Cherry blossoms to bloom in Northern Okinawa
When January’s cherry blossom season rolls around on Okinawa, it means it’s time to hit the road and head north.
Although there are several locations on the island for cherry blossom viewing, those in “Yambaru,” which refers to hilly areas in the north, draw special attention for a couple of reasons.
First, they have the earliest bloomers on the island. The so-called “cherry blossom front,” which refers to the frontline of cherry blossom blooming, travels north to south. On the mainland, the front goes in the opposite direction due to a difference in the type of cherry blossoms.
Locations in the north, such as Mt. Yaedake (Mt. Yae), Nakijin Castle Ruins, and Nago Chuo Park, draw large crowds of people looking for the earliest bloomers in the country.
Second, the mountains and forests of Yambaru are in themselves great attractions for a quick getaway. When they are adorned with the pink color of the cherry blossoms, the dynamic nature of the north becomes even more attractive.
At Mt. Yaedake, which kicks off the season Jan. 18, visitors can drive up a 2.5-mile slope to the top as they enjoy watching cherry blossom trees lining the road. In total, there are about 7,000 cherry blossom trees on the second tallest mountain on the island.
About 25 minutes from Mt. Yaedake, 600 cherry blossom trees add vibrant colors to Nakijin Castle. This World Heritage site is thought to have been built around the 13th century and used as a stronghold for a kingdom which ruled the northern part of the island. During a cherry blossom festival which starts on Jan. 26, the historic site is expected to be lit up at night to set an even more romantic mood.
Nago Chuo Park is known for its grand scale presentation with 20,000 cherry blossoms. The 170-acre park includes castle ruins known as “Nangusuku,” a playground, an area for hiking, and a promenade that runs through a forest and near a river.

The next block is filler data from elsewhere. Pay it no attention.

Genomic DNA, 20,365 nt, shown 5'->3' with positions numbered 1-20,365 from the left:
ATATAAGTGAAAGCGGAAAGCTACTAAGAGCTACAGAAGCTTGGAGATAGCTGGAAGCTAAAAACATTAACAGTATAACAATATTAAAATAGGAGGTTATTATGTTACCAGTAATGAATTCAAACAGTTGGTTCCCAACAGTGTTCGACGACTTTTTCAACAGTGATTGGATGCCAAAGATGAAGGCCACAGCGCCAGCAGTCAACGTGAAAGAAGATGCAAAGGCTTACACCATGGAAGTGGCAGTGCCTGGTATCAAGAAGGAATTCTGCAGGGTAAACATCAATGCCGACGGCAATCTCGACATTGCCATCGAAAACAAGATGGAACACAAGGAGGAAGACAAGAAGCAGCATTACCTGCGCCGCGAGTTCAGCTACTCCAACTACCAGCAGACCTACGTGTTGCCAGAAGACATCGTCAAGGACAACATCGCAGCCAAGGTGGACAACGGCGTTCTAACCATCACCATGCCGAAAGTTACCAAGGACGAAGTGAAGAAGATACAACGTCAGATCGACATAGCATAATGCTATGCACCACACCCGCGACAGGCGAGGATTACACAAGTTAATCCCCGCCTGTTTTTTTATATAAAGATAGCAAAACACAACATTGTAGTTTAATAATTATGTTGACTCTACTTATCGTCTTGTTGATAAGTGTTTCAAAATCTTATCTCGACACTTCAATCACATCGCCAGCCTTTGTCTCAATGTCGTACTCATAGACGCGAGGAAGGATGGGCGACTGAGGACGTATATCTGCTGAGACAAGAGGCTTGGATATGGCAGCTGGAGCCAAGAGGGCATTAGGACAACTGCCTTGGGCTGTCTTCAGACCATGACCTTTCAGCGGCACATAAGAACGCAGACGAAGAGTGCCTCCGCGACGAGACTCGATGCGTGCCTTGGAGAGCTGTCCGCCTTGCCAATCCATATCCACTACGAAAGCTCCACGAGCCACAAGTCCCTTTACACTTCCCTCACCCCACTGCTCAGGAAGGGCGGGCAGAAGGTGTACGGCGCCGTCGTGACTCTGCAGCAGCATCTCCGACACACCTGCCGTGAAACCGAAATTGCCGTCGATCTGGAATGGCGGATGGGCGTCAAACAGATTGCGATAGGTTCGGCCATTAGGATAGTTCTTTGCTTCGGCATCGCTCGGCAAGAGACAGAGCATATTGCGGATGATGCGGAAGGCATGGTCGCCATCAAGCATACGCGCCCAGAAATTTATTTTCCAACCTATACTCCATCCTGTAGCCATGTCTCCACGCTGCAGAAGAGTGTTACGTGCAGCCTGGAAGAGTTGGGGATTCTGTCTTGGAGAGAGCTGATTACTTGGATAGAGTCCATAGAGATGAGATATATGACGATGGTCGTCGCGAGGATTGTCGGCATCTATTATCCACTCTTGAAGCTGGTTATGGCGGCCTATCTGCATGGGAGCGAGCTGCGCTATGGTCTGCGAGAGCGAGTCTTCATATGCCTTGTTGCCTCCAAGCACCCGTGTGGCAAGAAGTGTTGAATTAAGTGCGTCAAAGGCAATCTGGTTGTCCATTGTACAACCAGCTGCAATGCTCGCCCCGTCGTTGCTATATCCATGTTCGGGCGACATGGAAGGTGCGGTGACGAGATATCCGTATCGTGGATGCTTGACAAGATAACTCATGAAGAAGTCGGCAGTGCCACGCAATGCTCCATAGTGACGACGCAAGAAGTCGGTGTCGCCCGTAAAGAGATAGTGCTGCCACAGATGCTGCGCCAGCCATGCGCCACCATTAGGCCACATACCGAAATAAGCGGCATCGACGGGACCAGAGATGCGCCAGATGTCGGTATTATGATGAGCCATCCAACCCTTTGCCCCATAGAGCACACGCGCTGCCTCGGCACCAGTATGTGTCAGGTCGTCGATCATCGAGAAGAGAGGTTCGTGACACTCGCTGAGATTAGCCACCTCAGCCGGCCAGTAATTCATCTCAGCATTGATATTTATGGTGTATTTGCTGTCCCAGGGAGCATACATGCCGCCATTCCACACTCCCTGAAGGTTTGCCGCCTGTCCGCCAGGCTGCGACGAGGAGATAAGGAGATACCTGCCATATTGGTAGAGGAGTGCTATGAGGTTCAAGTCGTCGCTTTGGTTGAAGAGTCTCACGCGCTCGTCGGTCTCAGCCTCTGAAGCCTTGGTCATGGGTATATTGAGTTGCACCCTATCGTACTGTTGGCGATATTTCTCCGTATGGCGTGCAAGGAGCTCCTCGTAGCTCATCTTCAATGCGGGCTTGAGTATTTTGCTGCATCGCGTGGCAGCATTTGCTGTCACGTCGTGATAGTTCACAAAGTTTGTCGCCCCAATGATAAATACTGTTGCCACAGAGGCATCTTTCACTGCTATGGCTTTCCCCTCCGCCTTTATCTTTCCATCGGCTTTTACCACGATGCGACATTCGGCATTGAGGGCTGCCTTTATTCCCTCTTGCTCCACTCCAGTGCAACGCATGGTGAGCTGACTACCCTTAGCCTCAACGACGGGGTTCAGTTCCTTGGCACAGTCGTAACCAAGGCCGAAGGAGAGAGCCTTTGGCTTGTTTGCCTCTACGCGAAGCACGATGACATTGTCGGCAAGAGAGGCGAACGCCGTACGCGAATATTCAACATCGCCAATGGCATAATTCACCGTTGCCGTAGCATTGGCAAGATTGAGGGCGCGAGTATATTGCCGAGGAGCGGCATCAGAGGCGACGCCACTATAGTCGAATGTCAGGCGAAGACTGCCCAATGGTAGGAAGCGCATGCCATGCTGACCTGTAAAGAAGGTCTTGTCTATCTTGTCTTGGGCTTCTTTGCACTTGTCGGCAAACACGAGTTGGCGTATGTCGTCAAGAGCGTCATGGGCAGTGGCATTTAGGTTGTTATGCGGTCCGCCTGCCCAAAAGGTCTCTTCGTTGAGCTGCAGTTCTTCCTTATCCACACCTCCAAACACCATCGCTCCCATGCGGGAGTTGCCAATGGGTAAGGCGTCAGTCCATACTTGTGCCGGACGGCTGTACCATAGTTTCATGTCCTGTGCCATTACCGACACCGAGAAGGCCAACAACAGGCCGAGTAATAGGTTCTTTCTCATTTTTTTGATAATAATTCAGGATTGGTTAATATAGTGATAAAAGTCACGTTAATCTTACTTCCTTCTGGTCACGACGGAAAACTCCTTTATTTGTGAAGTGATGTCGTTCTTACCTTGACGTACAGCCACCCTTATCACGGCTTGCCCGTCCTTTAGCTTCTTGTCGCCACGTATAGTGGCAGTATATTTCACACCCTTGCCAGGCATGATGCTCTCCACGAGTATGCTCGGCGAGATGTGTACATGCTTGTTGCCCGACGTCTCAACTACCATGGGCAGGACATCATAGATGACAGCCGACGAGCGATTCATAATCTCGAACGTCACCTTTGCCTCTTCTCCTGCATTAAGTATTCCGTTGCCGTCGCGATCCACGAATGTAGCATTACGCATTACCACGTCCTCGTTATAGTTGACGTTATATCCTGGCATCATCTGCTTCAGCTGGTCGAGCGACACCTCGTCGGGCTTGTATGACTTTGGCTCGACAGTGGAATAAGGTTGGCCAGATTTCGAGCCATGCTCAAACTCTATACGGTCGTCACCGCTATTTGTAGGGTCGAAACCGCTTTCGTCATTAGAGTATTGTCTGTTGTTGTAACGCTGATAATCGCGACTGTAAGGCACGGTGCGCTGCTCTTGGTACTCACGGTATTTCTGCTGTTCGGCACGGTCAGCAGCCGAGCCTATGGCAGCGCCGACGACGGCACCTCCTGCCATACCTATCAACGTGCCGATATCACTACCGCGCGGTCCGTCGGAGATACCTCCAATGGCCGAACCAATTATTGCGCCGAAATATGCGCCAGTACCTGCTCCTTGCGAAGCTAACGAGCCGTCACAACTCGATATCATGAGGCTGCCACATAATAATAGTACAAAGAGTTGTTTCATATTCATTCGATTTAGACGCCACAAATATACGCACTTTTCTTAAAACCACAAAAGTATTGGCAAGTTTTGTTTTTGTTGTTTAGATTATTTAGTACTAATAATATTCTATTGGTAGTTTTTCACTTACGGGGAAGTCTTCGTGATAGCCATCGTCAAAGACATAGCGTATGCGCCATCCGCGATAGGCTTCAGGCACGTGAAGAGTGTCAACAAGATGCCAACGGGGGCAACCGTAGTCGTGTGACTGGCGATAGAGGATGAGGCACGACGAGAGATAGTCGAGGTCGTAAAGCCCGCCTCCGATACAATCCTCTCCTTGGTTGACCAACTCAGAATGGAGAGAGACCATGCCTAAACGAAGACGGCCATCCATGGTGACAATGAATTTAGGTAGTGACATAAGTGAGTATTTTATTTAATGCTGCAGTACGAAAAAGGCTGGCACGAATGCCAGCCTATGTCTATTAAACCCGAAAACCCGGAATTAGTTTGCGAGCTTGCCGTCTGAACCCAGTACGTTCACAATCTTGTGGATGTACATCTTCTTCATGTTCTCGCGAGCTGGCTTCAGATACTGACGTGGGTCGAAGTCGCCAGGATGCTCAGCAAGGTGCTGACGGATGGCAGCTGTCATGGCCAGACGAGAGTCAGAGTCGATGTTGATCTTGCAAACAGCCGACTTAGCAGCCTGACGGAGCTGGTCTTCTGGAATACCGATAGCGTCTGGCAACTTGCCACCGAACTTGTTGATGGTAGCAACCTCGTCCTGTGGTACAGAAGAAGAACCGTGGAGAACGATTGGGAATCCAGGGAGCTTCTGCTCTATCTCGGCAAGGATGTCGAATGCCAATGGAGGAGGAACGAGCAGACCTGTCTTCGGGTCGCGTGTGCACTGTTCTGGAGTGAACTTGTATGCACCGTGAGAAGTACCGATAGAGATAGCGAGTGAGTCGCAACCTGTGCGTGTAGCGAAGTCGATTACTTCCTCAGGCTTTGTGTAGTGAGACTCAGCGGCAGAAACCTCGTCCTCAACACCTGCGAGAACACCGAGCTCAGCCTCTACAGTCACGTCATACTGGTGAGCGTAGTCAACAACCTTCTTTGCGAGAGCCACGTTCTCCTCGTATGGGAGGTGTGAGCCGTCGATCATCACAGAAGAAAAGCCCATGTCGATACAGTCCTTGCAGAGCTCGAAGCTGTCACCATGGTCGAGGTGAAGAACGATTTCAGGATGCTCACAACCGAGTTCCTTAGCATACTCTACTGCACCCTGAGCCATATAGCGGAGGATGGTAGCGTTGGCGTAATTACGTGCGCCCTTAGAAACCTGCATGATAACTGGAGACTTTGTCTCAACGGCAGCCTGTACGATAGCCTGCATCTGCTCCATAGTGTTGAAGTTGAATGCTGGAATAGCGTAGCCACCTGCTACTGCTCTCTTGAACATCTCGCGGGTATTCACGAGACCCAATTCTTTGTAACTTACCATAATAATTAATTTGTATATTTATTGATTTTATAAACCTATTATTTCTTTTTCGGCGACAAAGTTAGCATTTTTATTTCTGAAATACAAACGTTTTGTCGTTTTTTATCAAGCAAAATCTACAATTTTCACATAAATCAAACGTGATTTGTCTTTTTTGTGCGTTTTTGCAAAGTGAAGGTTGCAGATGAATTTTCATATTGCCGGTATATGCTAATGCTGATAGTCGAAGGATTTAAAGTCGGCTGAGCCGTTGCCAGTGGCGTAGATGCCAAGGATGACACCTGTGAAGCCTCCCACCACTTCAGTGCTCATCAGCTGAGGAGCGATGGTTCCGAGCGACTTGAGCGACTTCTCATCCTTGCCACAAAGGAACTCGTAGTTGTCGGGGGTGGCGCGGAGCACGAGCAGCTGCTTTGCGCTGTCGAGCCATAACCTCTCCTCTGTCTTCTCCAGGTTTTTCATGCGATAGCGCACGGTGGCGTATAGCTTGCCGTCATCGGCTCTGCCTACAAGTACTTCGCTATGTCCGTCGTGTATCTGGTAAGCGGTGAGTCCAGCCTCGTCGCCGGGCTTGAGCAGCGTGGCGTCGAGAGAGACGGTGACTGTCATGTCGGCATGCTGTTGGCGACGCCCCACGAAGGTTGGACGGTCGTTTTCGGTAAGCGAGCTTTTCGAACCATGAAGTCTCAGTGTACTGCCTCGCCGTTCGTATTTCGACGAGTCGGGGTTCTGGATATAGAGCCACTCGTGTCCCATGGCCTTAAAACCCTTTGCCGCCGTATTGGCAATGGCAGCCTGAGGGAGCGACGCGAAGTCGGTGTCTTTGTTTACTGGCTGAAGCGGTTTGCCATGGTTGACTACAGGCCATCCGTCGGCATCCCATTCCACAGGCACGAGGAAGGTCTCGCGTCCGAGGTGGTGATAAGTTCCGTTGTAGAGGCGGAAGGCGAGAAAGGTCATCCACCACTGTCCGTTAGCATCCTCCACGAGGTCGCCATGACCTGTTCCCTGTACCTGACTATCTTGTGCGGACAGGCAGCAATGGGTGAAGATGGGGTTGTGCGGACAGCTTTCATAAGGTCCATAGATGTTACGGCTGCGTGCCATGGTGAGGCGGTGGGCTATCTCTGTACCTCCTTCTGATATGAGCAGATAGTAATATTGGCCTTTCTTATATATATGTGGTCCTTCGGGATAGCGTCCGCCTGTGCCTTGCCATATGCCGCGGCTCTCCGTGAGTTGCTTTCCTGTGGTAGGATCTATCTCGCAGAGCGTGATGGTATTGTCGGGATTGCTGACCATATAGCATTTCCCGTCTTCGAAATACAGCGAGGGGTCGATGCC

These cherry blossom festivals feature food vendors and live music and dancing, as well.
For visitors who go to Yambaru from the middle and southern part of the island, it will most likely take a couple of hours by car. Directions are not so complicated, but they may need some explanation for first timers. To go to Mt. Yaedake and Nakijin Castle, the easiest way is to take the highway, exit at No. 10 (Kyoda), go north on Route 58, and make a left to head northwest on Route 84, which cuts through Motobu Peninsula. An entrance to Mount Yaedake will be seen to the left-hand side of the road.
To go to Nakijin Castle, people will need to make a right on to Route 115 before they hit the coastline of the peninsula.
Nago Chuo Park is not far from Exit No. 10. Go north on Route 58 and make a right on to Route 84 at the first light after passing by an A&W. Turn left at the third signal near the Orion Beer factory and make a right at the first signal to go on a road that runs along a river. Access to the park will be restricted on Jan. 26 and 27 for Nago Cherry Blossom Festival. To go to the park for the festival, utilizing tours offered by Kadena ITT and MCCS will be a good option. MCCS offers a tour to Nakijin Castle ruins too. Starting late January, there will also be a flower festival at the Expo Park, which is not far from the above-mentioned locations.